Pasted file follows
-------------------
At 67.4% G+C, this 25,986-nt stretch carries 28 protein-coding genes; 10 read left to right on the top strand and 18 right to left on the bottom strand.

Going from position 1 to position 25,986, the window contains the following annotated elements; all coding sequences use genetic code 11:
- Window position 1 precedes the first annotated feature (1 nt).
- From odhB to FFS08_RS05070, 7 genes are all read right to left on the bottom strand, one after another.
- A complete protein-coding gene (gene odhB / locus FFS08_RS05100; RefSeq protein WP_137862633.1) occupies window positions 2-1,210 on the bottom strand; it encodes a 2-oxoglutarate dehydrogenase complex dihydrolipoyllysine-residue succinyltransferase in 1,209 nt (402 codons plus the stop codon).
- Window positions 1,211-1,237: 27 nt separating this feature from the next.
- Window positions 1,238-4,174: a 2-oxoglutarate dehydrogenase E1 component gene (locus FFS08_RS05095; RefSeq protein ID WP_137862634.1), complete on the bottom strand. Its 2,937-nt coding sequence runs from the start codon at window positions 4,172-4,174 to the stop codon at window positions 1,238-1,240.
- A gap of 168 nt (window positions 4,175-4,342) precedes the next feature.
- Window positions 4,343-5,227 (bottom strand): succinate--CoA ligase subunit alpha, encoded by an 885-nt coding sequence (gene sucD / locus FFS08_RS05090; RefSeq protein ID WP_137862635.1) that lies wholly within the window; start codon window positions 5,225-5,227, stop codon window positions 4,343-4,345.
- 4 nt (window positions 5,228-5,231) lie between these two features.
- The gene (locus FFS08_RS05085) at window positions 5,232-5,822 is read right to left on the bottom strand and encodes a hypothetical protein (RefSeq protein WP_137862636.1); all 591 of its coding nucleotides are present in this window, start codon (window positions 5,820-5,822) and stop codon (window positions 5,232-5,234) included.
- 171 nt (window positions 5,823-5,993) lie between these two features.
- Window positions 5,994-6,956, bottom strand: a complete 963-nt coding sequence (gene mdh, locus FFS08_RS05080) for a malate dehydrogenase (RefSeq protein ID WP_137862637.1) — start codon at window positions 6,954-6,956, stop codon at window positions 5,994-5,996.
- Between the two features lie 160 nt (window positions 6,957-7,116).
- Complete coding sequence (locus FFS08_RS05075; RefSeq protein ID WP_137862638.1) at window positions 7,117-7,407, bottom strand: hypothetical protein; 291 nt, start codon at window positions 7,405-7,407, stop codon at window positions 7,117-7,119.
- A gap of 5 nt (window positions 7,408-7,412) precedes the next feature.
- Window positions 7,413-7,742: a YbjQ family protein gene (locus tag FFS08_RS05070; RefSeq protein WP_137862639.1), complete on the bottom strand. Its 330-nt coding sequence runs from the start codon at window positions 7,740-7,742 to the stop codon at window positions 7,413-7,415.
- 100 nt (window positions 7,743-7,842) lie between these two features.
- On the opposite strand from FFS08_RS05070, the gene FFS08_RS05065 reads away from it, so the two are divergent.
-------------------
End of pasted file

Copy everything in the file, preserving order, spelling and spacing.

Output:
At 67.4% G+C, this 25,986-nt stretch carries 28 protein-coding genes; 10 read left to right on the top strand and 18 right to left on the bottom strand.

Going from position 1 to position 25,986, the window contains the following annotated elements; all coding sequences use genetic code 11:
- Window position 1 precedes the first annotated feature (1 nt).
- From odhB to FFS08_RS05070, 7 genes are all read right to left on the bottom strand, one after another.
- A complete protein-coding gene (gene odhB / locus FFS08_RS05100; RefSeq protein WP_137862633.1) occupies window positions 2-1,210 on the bottom strand; it encodes a 2-oxoglutarate dehydrogenase complex dihydrolipoyllysine-residue succinyltransferase in 1,209 nt (402 codons plus the stop codon).
- Window positions 1,211-1,237: 27 nt separating this feature from the next.
- Window positions 1,238-4,174: a 2-oxoglutarate dehydrogenase E1 component gene (locus FFS08_RS05095; RefSeq protein ID WP_137862634.1), complete on the bottom strand. Its 2,937-nt coding sequence runs from the start codon at window positions 4,172-4,174 to the stop codon at window positions 1,238-1,240.
- A gap of 168 nt (window positions 4,175-4,342) precedes the next feature.
- Window positions 4,343-5,227 (bottom strand): succinate--CoA ligase subunit alpha, encoded by an 885-nt coding sequence (gene sucD / locus FFS08_RS05090; RefSeq protein ID WP_137862635.1) that lies wholly within the window; start codon window positions 5,225-5,227, stop codon window positions 4,343-4,345.
- 4 nt (window positions 5,228-5,231) lie between these two features.
- The gene (locus FFS08_RS05085) at window positions 5,232-5,822 is read right to left on the bottom strand and encodes a hypothetical protein (RefSeq protein WP_137862636.1); all 591 of its coding nucleotides are present in this window, start codon (window positions 5,820-5,822) and stop codon (window positions 5,232-5,234) included.
- 171 nt (window positions 5,823-5,993) lie between these two features.
- Window positions 5,994-6,956, bottom strand: a complete 963-nt coding sequence (gene mdh, locus FFS08_RS05080) for a malate dehydrogenase (RefSeq protein ID WP_137862637.1) — start codon at window positions 6,954-6,956, stop codon at window positions 5,994-5,996.
- Between the two features lie 160 nt (window positions 6,957-7,116).
- Complete coding sequence (locus FFS08_RS05075; RefSeq protein ID WP_137862638.1) at window positions 7,117-7,407, bottom strand: hypothetical protein; 291 nt, start codon at window positions 7,405-7,407, stop codon at window positions 7,117-7,119.
- A gap of 5 nt (window positions 7,408-7,412) precedes the next feature.
- Window positions 7,413-7,742: a YbjQ family protein gene (locus tag FFS08_RS05070; RefSeq protein WP_137862639.1), complete on the bottom strand. Its 330-nt coding sequence runs from the start codon at window positions 7,740-7,742 to the stop codon at window positions 7,413-7,415.
- 100 nt (window positions 7,743-7,842) lie between these two features.
- On the opposite strand from FFS08_RS05070, the gene FFS08_RS05065 reads away from it, so the two are divergent.